Time

T
Prospects by Anthony Hecht
Anthony Hecht
We have set out from here for the sublime
Pastures of summer shade and mountain stream;
I have no doubt we shall arrive on time.

Is all the green of that enameled prime
A snapshot recollection or a dream?
We have set out from here for the sublime

Without provisions, without one thin dime,
And yet, for all our clumsiness, I deem
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The Short Answer by John Ashbery
John Ashbery
I am forced to sleepwalk much of the time.
We hold on to these old ways, are troubled
sometimes and then the geyser goes away,
time gutted. In and of itself there is
no great roar, force pitted against force that
makes up in time what it loses in speed.
The waterfalls, the canyon, a royal I-told-you-so
comes back to greet us at the beginning.
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He Sees Through Stone by Etheridge Knight
Etheridge Knight
He sees through stone
he has the secret eyes
this old black one
who under prison skies
sits pressed by the sun
against the western wall
his pipe between purple gums

the years fall
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Proem by Martin Carter
Martin Carter
Not, in the saying of you, are you
said. Baffled and like a root
stopped by a stone you turn back questioning
the tree you feed. But what the leaves hear
is not what the roots ask. Inexhaustibly,
being at one time what was to be said
and at another time what has been said
the saying of you remains the living of you
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Sense of Time by George Bowering
George Bowering
Being in a coma can play
havoc with your sense of time. It can
turn your eyes from brown to blue. It can
grow hair on your belly, it can get you lost
between bedroom and office. If you are to
live in extra innings, you’ll have to watch the corners,
step around bad things, ignore insults and welcome
loving hands that sculpt you in your chair. Being
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Meeting Point by Louis MacNeice
Louis MacNeice
Time was away and somewhere else,
There were two glasses and two chairs
And two people with the one pulse
(Somebody stopped the moving stairs):
Time was away and somewhere else.

And they were neither up nor down;
The stream’s music did not stop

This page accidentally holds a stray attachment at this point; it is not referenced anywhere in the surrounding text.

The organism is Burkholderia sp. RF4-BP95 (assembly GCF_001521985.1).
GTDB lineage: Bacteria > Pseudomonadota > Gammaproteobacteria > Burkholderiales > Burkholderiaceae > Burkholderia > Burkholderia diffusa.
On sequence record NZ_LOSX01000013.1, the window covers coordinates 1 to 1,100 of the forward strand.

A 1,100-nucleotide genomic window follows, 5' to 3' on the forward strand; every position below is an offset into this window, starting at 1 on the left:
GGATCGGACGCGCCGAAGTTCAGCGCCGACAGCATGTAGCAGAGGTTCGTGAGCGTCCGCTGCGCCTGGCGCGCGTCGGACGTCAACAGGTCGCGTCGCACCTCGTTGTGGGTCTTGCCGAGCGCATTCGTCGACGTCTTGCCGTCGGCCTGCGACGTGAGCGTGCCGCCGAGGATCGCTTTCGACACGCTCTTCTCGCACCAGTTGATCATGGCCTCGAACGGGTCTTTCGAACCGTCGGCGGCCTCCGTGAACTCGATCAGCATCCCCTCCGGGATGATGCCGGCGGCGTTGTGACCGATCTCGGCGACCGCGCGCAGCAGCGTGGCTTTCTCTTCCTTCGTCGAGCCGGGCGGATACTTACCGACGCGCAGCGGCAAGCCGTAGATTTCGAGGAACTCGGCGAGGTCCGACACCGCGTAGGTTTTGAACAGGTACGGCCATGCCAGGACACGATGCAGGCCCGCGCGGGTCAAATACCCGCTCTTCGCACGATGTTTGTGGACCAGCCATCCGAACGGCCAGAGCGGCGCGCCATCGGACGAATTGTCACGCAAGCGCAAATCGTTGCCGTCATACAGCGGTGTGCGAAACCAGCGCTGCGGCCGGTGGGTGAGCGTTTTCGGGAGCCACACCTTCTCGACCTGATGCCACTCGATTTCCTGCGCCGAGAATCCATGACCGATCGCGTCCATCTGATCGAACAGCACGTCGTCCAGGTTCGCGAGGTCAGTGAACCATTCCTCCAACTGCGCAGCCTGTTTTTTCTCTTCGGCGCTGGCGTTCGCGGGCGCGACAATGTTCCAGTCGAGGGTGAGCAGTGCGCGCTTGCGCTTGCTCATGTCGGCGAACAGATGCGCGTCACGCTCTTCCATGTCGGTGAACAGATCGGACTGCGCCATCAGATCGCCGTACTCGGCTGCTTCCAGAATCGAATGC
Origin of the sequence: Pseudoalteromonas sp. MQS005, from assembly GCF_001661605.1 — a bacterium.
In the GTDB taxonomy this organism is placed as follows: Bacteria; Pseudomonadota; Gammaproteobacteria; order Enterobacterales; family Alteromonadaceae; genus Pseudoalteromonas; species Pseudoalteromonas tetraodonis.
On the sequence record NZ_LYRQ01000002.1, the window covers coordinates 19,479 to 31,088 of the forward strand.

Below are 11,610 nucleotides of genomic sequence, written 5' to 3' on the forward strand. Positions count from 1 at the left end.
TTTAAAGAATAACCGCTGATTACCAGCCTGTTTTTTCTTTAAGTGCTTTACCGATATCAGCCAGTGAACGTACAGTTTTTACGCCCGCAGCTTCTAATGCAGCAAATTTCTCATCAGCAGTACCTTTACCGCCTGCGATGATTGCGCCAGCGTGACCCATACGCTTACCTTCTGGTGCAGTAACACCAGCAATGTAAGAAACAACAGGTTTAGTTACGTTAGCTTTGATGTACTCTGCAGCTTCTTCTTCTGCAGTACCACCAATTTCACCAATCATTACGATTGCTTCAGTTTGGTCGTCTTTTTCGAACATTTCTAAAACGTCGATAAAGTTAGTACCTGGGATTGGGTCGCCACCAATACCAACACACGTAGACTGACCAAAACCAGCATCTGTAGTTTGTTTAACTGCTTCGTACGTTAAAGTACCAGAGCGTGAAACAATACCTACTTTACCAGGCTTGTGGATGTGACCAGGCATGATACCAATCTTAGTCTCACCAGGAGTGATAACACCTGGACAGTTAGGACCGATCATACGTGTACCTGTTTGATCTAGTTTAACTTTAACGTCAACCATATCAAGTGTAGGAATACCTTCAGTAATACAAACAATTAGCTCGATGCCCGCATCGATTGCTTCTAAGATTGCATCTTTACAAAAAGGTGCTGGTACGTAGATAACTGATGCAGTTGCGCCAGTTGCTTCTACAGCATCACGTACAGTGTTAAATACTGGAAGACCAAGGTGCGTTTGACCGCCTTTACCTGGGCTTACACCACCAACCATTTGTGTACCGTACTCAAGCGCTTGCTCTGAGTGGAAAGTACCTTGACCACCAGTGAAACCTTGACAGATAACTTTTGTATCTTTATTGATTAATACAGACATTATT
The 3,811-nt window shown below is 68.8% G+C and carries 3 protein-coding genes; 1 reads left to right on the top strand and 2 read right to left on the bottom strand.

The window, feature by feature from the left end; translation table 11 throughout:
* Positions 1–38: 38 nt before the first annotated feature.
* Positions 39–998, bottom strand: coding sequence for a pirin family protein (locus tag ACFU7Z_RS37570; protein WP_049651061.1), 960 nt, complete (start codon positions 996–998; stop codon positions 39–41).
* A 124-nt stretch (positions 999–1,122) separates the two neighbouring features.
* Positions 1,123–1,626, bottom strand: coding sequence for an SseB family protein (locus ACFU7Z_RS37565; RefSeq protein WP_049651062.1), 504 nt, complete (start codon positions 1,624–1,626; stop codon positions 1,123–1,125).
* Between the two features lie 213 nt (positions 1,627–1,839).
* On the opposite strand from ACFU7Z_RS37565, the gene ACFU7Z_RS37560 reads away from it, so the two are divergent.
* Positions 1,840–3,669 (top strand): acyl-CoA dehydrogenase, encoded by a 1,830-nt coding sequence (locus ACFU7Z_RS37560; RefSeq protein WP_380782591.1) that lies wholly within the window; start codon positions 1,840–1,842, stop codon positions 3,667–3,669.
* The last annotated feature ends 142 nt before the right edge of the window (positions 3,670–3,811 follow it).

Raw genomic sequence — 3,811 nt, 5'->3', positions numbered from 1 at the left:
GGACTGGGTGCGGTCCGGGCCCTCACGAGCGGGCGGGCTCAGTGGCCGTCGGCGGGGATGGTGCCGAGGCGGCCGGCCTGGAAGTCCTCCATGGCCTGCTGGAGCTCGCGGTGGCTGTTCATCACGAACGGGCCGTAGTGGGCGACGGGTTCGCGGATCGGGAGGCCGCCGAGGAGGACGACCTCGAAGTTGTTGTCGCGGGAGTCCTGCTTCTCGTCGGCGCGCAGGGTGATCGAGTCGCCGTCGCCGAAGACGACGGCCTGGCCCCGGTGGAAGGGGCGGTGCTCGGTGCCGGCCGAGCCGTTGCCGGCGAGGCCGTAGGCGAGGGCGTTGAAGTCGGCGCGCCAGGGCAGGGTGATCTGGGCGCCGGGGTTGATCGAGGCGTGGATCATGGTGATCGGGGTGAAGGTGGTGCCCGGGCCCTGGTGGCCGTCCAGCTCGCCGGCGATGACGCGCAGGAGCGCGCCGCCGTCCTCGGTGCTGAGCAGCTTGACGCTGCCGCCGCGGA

Flowing through heather, limpid brown,
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Forbidden City by Gail Mazur
Gail Mazur
Asleep until noon, I'm dreaming
we've been granted another year.

You're here with me, healthy.
Then, half-awake, the half-truth—

this is our last day. Life's leaking
away again, and this time, we know it.

Dear body, I told you, pleading,
Don't Leave! but I understand you
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The Seasons by Guillaume Apollinaire
Guillaume Apollinaire
It was a blessèd time we were at the beach
Go out early in the morning no shoes no hats no ties
And quick as a toad’s tongue can reach
Love wounded the hearts of the mad and the wise

Did you know Guy when he galloped along When he was a military man Did you know Guy when he galloped along When he was an artiman In the war
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In Memory of Eva Gore-Booth and Con Markievicz by William Butler Yeats
William Butler Yeats
The light of evening, Lissadell,
Great windows open to the south,
Two girls in silk kimonos, both
Beautiful, one a gazelle.
But a raving autumn shears
Blossom from the summer's wreath;
The older is condemned to death,
Pardoned, drags out lonely years
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Delia 31: Look, Delia, how w' esteem the half-blown rose (1623 version) by Samuel Daniel
Samuel Daniel

Look, Delia, how w' esteem the half-blown rose,
The image of thy blush and summer's honour,
Whilst yet her tender bud doth undisclose
That full of beauty Time bestows upon her.
No sooner spreads her glory in the air
But straight her wide-blown pomp comes to decline;
She then is scorn'd that late adorn'd the fair;
So fade the roses of those cheeks of thine.
No April can revive thy wither'd flowers
Whose springing grace adorns thy glory now;
Swift speedy Time, feather'd with flying hours,
Dissolves the beauty of the fairest brow.
Then do not thou such treasure waste in vain,